Magogo Clarifies on Micho Debt, Payment Plan

The Federation of Uganda Football Associations (FUFA) President, Eng. Moses Magogo has come out to clear the air about the amount of money the Federation owes departed Uganda cranes coach, Milutin Sredojevic alias Micho.

While addressing the media on Monday at the Federation headquarters in Mengo, Magogo confirmed that they still have a debt to clear with Micho and indicated it is $ 54,000( about Shs.194.94m).

“I have heard and read various figures which are not true. It is true we owe Micho but the correct about is $54,000 and I guarantee it will be paid to him,” Magogo stated.

“The $50,000 is the bonus for AFCON qualification while the other $4000 is the salary and we had agreed that we shall settle this to zero balance by December this year,” he added.

Magogo indicates that FUFA works on a cash flow system and there was no way the whole amount would be settled at once but instead, it would come in as the available resources at the moment allowed.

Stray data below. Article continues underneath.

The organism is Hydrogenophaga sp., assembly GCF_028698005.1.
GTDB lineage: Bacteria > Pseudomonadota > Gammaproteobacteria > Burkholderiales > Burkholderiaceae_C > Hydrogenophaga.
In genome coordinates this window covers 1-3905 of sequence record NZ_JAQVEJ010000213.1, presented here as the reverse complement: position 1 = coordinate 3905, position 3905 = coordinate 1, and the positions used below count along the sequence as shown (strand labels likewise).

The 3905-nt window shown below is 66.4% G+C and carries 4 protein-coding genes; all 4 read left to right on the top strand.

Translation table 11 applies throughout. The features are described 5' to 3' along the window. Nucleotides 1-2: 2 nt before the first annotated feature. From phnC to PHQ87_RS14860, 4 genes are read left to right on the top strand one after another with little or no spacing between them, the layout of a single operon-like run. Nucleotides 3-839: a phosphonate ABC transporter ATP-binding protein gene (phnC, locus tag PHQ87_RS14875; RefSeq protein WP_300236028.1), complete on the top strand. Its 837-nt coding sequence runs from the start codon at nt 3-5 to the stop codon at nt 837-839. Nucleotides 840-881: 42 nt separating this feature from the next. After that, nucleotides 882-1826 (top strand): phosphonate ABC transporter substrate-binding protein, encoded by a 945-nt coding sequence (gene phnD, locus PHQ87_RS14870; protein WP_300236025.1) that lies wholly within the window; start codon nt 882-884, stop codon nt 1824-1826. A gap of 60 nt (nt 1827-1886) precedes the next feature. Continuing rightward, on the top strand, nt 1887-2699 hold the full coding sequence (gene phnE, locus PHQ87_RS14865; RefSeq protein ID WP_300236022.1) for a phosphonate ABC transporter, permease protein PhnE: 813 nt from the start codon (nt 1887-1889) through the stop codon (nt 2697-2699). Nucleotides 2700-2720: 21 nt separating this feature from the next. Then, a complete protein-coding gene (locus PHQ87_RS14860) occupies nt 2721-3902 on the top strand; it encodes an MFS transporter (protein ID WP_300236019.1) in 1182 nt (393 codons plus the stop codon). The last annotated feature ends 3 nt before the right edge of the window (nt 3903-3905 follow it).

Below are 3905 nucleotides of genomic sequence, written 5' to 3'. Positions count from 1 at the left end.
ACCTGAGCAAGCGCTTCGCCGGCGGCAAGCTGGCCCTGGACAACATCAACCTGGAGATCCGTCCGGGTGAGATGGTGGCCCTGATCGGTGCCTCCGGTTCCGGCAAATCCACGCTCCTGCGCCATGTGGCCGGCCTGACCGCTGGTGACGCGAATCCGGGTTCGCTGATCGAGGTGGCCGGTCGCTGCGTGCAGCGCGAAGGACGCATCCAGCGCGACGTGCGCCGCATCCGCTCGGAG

“The payment plan was that AFCON, the money we had paid to the coach as qualification bonus would be slowly recovered as we as pay his salaries. However, the funds available did not allow us and we agreed we shall settle the balance before the end of the year,” Magogo explain.

“You must know we are managing a cash flow, we do not have money in sacks to offset the said balance.”

Magogo spared time to remind the government that it’s her obligation to fully fund the national team including payment of coaches.


“We shall continue to engage the government and reminding them their duty of supporting the national team and also paying coaches. It is done almost everywhere apart from Uganda,” he stated.

“We have worked ourselves up, competing against the very best on the continent but you cannot compare what they invest to get the success to what we incur. We believe if the government pledged more support, the Federation would concentrate on developing the game.”

Micho and Fufa agreed to terminate their working contract with the former citing breach of contract claiming it was over $60,000.

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